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Naji Marshall is better than you realize

Xavier’s do-it-all freshman is quietly having one of the most promising debut seasons you could ask for.

NCAA Basketball: St. John at Xavier Frank Victores-USA TODAY Sports

Ken Pomeroy’s website has a system for naming the MVP of any given game played at the D1 level. He explains the formula here, but just know it’s one of a million ways a person could try to objectively identify the best player in the game.

Naji Marshall has one. It came against ETSU, when Naji’s 15/5/ on a scintillating 5-6/1-1/4-4 shooting dragged Xavier back from the brink of a borderline inexplicable home loss. That performance and the below quote in the presser were when I really started to take notice of the idea that Naj was something other than “just” a good freshman.

We were about to lose, right up until we won, thanks to Naji.

Naji is the next in a line of do-everything wings that have helped make Xavier great. His length and athleticism were highly touted out of high school, and they have translated immediately to the college game. He is consistently capable of making a mess of opponents’ offensive plans both at the point of the 1-3-1 and in man.

On the offensive end, he’s comfortable off the ball and solid on it. His 6’7” frame allows him to gain an incredible amount of ground going to the rim, and his absurd wingspan lets him finish from a long way off. He is also, as we’ll discuss below, a really solid shooter.

We’ve used JP as the closest comparison on the current roster, but let’s throw Derrick Brown into the mix as well. If you’ve only been a fan since JP, Remy, and Makinde visited you in Cincinnati Children’s (welcome, by the way; we don’t do gatekeeping here), just know that DBrown was a maniacally athletic freshman wing for Xavier in 2007. He dunked on everybody, got better every year, and left after his junior season to go cash checks.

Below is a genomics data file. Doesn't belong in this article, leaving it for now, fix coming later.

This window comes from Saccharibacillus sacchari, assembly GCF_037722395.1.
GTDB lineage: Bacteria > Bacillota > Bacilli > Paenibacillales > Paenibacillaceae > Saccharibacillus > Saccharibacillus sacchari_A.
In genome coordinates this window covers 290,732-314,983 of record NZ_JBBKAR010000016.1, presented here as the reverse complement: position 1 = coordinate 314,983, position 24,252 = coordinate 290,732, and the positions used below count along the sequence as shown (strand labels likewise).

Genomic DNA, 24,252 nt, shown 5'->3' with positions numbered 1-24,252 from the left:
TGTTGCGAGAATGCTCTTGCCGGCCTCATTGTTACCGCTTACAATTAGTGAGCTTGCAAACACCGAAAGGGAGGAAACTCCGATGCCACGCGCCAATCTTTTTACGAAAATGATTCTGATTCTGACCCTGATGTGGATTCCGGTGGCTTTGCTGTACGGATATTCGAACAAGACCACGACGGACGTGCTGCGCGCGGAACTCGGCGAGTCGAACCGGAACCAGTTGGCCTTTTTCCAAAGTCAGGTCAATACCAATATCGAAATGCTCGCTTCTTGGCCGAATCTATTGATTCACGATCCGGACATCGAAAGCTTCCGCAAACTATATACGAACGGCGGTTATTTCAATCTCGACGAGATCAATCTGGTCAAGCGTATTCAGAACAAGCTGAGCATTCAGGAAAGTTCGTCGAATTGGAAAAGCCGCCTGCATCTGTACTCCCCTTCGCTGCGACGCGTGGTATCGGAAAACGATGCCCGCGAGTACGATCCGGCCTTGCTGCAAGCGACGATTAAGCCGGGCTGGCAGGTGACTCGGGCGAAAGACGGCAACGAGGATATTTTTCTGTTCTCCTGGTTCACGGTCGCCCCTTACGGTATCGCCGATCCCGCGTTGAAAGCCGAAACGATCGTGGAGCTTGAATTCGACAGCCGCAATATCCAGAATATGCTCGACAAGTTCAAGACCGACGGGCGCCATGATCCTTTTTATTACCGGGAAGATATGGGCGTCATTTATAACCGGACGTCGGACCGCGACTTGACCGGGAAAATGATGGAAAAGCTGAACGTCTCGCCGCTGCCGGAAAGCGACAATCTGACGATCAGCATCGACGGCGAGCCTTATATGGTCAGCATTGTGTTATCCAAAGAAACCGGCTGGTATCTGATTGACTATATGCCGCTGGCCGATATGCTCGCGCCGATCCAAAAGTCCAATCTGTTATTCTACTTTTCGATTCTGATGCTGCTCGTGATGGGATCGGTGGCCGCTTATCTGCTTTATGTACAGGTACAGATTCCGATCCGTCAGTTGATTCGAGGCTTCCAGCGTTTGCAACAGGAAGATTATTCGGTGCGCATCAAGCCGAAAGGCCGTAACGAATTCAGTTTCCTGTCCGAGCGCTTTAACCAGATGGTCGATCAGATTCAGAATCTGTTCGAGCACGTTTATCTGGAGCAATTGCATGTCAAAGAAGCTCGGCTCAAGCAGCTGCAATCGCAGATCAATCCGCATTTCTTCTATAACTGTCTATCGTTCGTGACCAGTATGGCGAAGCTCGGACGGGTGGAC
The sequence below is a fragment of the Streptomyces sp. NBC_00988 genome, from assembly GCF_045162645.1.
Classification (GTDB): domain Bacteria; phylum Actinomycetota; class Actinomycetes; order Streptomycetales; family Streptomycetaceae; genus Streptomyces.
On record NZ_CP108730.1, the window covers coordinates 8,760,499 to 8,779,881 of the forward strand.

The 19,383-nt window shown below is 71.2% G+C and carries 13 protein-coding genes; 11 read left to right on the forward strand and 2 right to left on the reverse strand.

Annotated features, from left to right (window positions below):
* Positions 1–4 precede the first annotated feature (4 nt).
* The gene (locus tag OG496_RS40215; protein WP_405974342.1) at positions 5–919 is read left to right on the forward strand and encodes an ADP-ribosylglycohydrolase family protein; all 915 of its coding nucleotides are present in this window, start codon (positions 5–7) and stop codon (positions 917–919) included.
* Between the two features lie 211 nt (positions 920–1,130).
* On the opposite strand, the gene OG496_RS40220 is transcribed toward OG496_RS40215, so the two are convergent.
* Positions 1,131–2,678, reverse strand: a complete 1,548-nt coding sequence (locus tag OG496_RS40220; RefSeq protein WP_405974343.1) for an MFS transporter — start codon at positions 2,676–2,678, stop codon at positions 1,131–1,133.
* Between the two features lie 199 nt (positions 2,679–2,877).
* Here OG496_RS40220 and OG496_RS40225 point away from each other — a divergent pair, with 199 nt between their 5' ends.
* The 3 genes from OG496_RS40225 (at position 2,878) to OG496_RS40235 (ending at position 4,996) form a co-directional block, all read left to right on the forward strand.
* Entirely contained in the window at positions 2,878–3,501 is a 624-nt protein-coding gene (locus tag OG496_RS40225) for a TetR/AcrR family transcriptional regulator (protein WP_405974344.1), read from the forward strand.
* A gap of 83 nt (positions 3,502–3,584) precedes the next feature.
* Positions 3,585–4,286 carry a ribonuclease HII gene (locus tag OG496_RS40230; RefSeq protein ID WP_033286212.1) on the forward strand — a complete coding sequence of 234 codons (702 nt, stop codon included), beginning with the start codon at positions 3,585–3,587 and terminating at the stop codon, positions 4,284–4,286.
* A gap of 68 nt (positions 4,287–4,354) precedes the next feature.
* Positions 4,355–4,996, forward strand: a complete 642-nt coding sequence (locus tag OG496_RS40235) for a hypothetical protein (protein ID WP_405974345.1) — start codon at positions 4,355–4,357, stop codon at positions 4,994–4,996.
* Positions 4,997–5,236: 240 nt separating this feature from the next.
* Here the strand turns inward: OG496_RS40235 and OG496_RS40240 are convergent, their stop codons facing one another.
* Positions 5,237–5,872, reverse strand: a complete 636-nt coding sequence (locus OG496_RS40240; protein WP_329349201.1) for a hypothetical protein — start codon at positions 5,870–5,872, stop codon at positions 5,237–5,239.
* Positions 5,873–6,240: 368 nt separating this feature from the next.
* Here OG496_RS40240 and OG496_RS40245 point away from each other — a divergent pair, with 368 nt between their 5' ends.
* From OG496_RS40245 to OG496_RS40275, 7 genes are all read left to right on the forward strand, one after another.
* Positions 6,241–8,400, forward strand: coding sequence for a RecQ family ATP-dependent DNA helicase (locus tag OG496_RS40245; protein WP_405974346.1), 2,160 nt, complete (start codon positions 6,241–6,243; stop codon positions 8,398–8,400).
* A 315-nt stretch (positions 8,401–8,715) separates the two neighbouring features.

Anyway here are their respective freshman years:

MPG PPG RPG APG FG% 3P% FT% ORtg Usage
Naji (2018) 19.9 7.8 3.4 1.4 .552 .357 .734 112.6 19.1%
JP (2015) 13.2 5.4 1.2 0.6 .413 .337 .762 100.9 21.9%
D Brown (2007) 16.9 6.3 4.1 0.8 .706 .500 .700 122.3 17.6%

If that doesn’t get you excited for Naji’s future, I’m not sure what will. Despite finding his feet on the fly in one of the toughest conferences in the nation, Naj is scoring the ball at a really high rate. More impressively, he’s scoring at all three levels. In addition to his ability to finish, he’s shooting 58% (11-19) on mid-range jumpers and 35.7% (10-28) from beyond the arc. Every one of his threes is catch-and-shoot, but half of his mid-range jumpers have come without an assist.

The more I look at his numbers, the more I love this kid. He’s not Big Game James on the glass, but he rebounds as well on both ends as anyone outside of Xavier’s centers. He is already effective at defending without fouling, getting called for only 2.8 per 40 minutes. He is second in the team to only Tyrique in free throw rate. His assist rate of 12.4% isn’t superficially impressive, but it compares favorably to JP’s as a freshman.

IS THERE ANYTHING THIS KID CAN’T DO?

The icing on the cake is Naji’s closest comps on KenPom. First is Derrick Brown, who we’ve already discussed. Next is Terance Mann, who is currently averaging 15.5/5.9/2.8 as a junior at Florida State, followed by Evan Bradds, a ruthlessly efficient scoring machine and career 68% shooter from the floor. Each of these guys had a freshman year statistically similar to Naji’s before continuing on to great things.

Xavier is losing its top three scorers this year to graduation, but Naji Marshall seems primed to step into that gap. In the meantime, don’t be surprised to see the freshman sitting 7th on the team in PPG click into “oh snap we about to lose” mode down the stretch to help this Xavier team meet its considerable potential.